As a player, confidence is paramount to performance. Where does it come from? What do you do when you lose it? How can you instill it in a young player?
Confidence, to me, is self trust. Putting the future outcome in your own hands because you trust yourself to get it done. Such as taking a big shot in the fourth quarter. Or speaking to a large group for the first time. Or showing up with energy to a team tryout when you don’t know anyone. From my experience, players lack confidence when fear is louder in their head than their positive self-talk. Or, when they haven’t properly prepared for the moment. Confidence is an elastic feeling, and if you aren’t careful, it can be devastating to the outcomes you seek!
What do you do when you lack confidence in basketball? It isn’t just a quick and easy change in your thoughts. You can’t be hungry, and suddenly think “I’m full”, and solve your hunger problem. You have to eat. You cannot just say you are confident, you have to feed your confidence. A couple of ways to feed your confidence:
Confidence is vital for any athlete, and the process definitely gets more challenging as you grow up and get into higher levels of play. Feeding your confidence is a huge edge in the mental game. But it must be backed up with work. Self trust increases when you have put in the work in the dark, well before the opponent and the fans show up. Do yourself a favor and start training to feed your own confidence in areas where you are struggling.
Who are your critics? Why are you listening to them? Their opinion doesn’t count. It is those of you who are trying, setting the bar higher, reaching and growing for more, that are actually “daring greatly”. This is the way we should live. Set your intentions on what you want, and be confident in the chase, without letting others who are “looking on” discount or discourage you. Remind yourself of this as often as you need to.
“It is not the critic who counts; not the man who points out how the strong man stumbles, or where the doer of deeds could have done them better. The credit belongs to the man who is actually in the arena, whose face is marred by dust and sweat and blood; who strives valiantly; who errs, who comes short again and again, because there is no effort without error and shortcoming; but who does actually strive to do the deeds; who knows great enthusiasms, the great devotions; who spends himself in a worthy cause; who at the best knows in the end the triumph of high achievement, and who at the worst, if he fails, at least fails while daring greatly, so that his place shall never be with those cold and timid souls who neither know victory nor defeat." -Theodore Roosevelt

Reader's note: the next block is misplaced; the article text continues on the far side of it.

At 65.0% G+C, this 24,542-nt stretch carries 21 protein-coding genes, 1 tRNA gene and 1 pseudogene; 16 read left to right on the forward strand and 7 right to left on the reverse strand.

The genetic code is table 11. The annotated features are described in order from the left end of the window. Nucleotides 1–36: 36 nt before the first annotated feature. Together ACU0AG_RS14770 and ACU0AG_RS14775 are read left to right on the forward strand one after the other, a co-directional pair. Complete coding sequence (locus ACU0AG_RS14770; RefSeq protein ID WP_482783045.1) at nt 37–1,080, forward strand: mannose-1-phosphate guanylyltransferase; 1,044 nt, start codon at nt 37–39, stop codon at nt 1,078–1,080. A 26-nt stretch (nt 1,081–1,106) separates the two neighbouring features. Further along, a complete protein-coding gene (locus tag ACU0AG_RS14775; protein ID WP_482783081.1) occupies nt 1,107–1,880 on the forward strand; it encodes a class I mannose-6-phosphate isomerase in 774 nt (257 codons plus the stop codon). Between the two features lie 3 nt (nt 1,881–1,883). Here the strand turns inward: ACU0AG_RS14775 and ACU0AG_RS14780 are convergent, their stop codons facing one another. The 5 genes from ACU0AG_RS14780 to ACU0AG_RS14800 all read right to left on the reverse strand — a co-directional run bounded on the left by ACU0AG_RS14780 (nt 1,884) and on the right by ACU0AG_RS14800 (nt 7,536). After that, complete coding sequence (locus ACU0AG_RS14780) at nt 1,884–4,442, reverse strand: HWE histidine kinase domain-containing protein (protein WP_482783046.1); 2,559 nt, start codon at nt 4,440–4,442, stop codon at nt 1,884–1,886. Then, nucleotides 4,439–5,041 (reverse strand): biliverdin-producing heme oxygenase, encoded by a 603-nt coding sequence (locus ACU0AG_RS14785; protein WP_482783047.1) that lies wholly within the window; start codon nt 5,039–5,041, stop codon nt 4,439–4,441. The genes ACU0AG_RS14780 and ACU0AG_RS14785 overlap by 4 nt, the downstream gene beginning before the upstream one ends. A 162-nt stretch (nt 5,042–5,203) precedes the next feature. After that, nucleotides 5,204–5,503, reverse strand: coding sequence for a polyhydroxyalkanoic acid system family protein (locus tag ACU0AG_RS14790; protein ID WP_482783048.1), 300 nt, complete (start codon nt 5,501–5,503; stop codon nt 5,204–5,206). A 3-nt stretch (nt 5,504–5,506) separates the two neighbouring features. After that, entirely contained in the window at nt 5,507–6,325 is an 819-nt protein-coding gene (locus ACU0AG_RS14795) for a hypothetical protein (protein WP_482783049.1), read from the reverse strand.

Common question, easy answer. Practice. Practice more. Your handle will improve in direct proportion to how much you work at it. Stationary drills cannot get old. The crossover is taught simply to 4th graders, and yet pros still work at it. Here are a few simple areas to focus in on, while allowing variation in your ball handling workout (keep the focus on these main components):
1- Pound Dribbles: Dribbling the ball hard off your fingertips, using your shoulder for power. Develops a better feel for the ball. ***Must pound hard
2- Moves and Combo Moves: practicing crossovers, in and out dribbles, between the legs and behind the back. AND practicing them in succession with each other. Really increases your coordination and feel for the ball. Use imagination-don’t be a robot.
3- Ball Control Dribbles: Increasing your control on the ball and where it bounces. Easy to practice over a line or cone and translates to control in live action.
4- Change of Pace with Dribble: Using your moves/combos in space practicing change of speed. Incorporate slow to fast, fast to slow, deception, and retreat with change of pace.
Those with the best handles are said to have the ball “on a string”. They have practiced the above to the point where they are completely comfortable controlling the ball in traffic and leaving defenders guessing where they are going. Practice. Practice!
**This is purposely meant to only address the dribble. Ball handling technically includes passing, another crucial element for any great ball handler.
"Get Better" is our PEAK blog, providing you with content to help enhance your game, your mind, and your relentless pursuit of the process! Enjoy.
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